• Align the ELGs with child assessment practices; and
  • Implement the guidelines in the classroom.

A recent analysis by the National Center for Children in Poverty (NCCP) found that approximately half of statewide QRIS refer to the state’s ELGs, most often in standards that require staff training in how to implement ELGs or the use of a curriculum or learning activities aligned with ELGs. Practices for Promoting Young Children’s Learning in QRIS Standards (2012), by Sheila Smith, Taylor Robbins, Shannon Stagman, and J. Lee Kreader at NCCP, provides a further examination of the strength of supports for children’s early learning in QRIS standards.

States with cross-sector QRIS, which include Head Start or prekindergarten programs, are increasing rigor and a focus on school readiness and positive child outcomes at the upper levels of their standards.

  • Massachusetts has standards that work to improve the context for teaching, such as ongoing mentoring that includes demonstration of best practices. Programs can demonstrate systematic opportunities for teachers to engage in reflective teaching practices through the use of peer groups and coaches or mentors. Programs have an incentive to reward each educator who takes the next step up the career ladder. For more information, see the Massachusetts QRIS standards.


Addressing the Care of Specific Groups of Children

Many states also address the care of specific groups of children in their QRIS standards, such as school-age children, infants and toddlers, and children with special needs. Many categories of QRIS standards impact each of these specific groups, and as awareness of the unique needs of children continues to grow, QRIS standards provide the opportunity to better address those needs. The following publications are intended to help states address the care of infants and toddlers, school-age children, and children with special needs in their QRIS:


Structure of QRIS Ratings

Determining the number of rating levels in a QRIS often depends on the differences between the criteria in licensing requirements and those in the most rigorous set of standards currently in place (e.g., national accreditation or prekindergarten standards). If the difference is great, then more steps may be needed to allow programs to experience success by making incremental progress toward higher quality. In the development of a QRIS, states must discuss the progression from one level to the next higher level (e.g., the difficulty of attaining the next level, how long it will take a program to progress from one level to the next, and the cost of meeting the standards at each level).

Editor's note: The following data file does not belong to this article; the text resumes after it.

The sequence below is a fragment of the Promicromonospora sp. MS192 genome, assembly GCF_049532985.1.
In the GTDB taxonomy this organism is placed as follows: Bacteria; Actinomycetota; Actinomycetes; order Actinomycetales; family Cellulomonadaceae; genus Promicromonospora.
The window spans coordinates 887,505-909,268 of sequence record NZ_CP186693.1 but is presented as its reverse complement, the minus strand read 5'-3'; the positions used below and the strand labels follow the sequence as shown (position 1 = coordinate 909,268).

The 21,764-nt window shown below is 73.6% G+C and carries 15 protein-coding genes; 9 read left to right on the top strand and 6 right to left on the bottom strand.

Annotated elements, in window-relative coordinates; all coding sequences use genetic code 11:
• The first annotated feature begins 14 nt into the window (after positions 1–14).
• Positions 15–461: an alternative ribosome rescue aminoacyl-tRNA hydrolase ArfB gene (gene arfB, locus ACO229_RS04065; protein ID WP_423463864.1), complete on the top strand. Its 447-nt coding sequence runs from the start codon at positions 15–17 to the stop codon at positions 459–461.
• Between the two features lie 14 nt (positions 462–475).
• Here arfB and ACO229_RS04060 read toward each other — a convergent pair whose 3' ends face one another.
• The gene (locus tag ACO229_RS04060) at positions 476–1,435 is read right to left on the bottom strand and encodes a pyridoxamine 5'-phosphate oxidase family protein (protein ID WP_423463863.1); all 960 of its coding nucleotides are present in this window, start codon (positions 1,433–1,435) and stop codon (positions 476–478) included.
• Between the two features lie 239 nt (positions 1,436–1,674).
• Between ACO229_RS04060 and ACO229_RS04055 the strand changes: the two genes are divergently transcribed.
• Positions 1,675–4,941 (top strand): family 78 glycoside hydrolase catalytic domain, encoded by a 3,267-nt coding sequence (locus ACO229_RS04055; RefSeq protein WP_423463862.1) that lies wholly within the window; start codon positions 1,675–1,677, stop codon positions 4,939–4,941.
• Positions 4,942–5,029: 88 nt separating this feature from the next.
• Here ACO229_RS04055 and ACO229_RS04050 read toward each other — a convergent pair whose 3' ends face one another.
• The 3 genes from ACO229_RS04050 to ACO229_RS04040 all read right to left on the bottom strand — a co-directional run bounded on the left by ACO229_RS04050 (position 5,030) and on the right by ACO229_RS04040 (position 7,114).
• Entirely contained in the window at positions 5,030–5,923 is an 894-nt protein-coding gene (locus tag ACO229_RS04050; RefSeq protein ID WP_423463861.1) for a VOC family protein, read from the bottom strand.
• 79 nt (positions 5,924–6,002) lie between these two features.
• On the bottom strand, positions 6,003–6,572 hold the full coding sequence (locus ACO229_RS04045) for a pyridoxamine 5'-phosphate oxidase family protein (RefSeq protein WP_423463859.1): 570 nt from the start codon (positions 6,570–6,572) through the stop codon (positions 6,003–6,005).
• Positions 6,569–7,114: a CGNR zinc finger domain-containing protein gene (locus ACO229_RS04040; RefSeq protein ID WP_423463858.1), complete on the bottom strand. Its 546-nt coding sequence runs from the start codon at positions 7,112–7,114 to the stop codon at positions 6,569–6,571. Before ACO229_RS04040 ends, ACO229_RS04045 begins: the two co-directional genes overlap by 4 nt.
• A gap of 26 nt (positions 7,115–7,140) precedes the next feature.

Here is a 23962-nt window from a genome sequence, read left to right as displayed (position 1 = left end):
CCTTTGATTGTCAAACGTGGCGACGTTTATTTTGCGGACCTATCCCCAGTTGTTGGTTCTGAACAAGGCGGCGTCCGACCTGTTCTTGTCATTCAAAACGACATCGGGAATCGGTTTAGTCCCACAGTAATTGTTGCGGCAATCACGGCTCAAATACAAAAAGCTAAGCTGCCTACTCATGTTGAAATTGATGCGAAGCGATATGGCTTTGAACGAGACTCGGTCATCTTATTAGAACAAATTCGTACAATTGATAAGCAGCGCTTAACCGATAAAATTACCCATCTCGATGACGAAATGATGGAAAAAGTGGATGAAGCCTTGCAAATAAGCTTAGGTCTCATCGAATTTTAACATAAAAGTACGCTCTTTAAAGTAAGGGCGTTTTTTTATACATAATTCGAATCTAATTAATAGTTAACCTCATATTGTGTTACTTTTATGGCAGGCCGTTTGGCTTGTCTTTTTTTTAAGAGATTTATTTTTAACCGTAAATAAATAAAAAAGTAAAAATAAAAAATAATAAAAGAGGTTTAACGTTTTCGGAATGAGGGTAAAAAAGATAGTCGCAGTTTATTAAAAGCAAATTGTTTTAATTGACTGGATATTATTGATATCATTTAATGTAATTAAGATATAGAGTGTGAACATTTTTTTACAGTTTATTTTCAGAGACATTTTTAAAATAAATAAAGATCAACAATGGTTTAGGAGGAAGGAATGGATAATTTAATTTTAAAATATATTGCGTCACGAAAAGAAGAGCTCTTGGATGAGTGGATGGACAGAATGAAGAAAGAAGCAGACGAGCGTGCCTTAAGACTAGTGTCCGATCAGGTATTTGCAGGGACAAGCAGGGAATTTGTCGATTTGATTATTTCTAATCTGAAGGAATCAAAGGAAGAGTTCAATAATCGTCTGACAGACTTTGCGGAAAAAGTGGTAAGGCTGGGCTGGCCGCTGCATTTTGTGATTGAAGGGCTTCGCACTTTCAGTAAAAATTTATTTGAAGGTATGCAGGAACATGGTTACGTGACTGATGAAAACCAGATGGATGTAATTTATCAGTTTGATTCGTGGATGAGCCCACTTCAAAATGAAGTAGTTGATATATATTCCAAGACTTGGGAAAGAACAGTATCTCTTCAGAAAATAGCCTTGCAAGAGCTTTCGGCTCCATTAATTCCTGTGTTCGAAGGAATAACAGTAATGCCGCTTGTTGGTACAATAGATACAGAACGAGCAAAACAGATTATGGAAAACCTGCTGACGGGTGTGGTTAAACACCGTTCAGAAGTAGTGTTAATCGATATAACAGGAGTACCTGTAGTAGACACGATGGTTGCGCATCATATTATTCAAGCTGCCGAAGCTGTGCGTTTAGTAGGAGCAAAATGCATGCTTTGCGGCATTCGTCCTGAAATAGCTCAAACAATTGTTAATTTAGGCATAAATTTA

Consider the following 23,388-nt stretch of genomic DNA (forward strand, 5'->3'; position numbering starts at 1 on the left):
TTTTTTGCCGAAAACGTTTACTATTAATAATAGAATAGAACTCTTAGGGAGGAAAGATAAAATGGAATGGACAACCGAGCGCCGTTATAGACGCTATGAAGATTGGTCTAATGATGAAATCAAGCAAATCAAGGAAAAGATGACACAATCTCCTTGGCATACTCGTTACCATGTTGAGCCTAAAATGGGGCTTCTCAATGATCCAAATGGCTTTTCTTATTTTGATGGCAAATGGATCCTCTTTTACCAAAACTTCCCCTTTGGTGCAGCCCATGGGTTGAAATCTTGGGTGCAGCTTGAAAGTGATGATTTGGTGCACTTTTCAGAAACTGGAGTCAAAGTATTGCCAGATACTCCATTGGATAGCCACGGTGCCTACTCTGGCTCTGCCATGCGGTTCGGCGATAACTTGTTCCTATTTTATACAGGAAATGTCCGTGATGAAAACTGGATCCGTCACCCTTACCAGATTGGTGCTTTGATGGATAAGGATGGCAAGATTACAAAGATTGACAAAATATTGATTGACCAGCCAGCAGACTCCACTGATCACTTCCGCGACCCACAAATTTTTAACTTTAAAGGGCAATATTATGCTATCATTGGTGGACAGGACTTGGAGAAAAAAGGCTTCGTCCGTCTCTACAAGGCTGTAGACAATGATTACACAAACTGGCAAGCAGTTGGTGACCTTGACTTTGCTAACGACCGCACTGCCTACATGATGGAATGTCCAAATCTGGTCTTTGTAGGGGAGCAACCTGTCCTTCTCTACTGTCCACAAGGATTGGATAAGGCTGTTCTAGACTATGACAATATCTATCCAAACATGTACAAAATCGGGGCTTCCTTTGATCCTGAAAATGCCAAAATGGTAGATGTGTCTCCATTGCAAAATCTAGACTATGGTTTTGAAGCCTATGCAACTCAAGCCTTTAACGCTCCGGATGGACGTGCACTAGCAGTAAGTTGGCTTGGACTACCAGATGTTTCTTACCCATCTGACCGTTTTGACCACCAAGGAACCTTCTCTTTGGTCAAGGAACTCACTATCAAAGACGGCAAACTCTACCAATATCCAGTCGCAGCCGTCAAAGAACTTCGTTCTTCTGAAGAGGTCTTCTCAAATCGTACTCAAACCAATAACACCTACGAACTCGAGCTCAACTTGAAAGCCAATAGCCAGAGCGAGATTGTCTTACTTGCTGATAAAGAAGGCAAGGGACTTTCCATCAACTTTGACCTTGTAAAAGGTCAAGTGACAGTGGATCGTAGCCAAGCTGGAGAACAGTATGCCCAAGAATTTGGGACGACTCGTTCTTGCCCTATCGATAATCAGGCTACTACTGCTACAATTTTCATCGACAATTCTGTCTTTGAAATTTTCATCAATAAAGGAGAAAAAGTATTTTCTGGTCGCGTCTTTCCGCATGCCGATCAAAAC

Most statewide QRIS have a range of two to five levels of standards above licensing requirements. The most common number of levels, including the foundational licensing level, is five. Information about the number of levels in each of the statewide QRIS is available in the Quality Compendium.

QRIS Compendium Fact Sheet: Rating Structures and Processes (2017), by the National Center on Early Childhood Quality Assurance, provides a summary of the types of QRIS rating structures being used and summarizes the common features of the rating process for QRIS.

States have developed three methods for assigning ratings:

  • Building block approach. In this approach, all the standards in each level must be met for programs to move to the next level.
  • Point system. In this approach, every standard is assigned a number of points, with a combined score used to determine the quality rating.
  • Combination or hybrid approach. In this approach, a combination of the building block approach and the point system determines program ratings. The first levels are building blocks; higher levels are earned through a point system.

Additional information about how the ratings are assigned in each of the statewide QRIS is available in the Quality Compendium.

QRIS Compendium Fact Sheet: Rating Structures and Processes (2017), by the National Center on Early Childhood Quality Assurance, provides a summary of the types of QRIS rating structures being used and summarizes the common features of the rating process for QRIS.

A study (Tout, Chien, Rothenberg, and Li, 2014) compared three hypothetical QRIS that use different rating structures: block, points, and hybrid. For each structure, the researchers examined the distribution of programs across ratings levels, linkages of ratings with measures of observed quality, and scores on individual quality categories. Findings indicate that QRIS structure has significant implications for QRIS outcomes.

The building block approach is the easiest structure for providers and families to understand and for QRIS managers to administer. It also clearly identifies those criteria that the QRIS designers believe to be essential for all programs to meet.

Point systems require clear and explicit marketing so that parents can better recognize the varied strengths that are represented among programs that may all have the same rating. A point system works well as a program improvement strategy. Programs can easily see what is needed to improve in each category and have more options for moving to a higher level.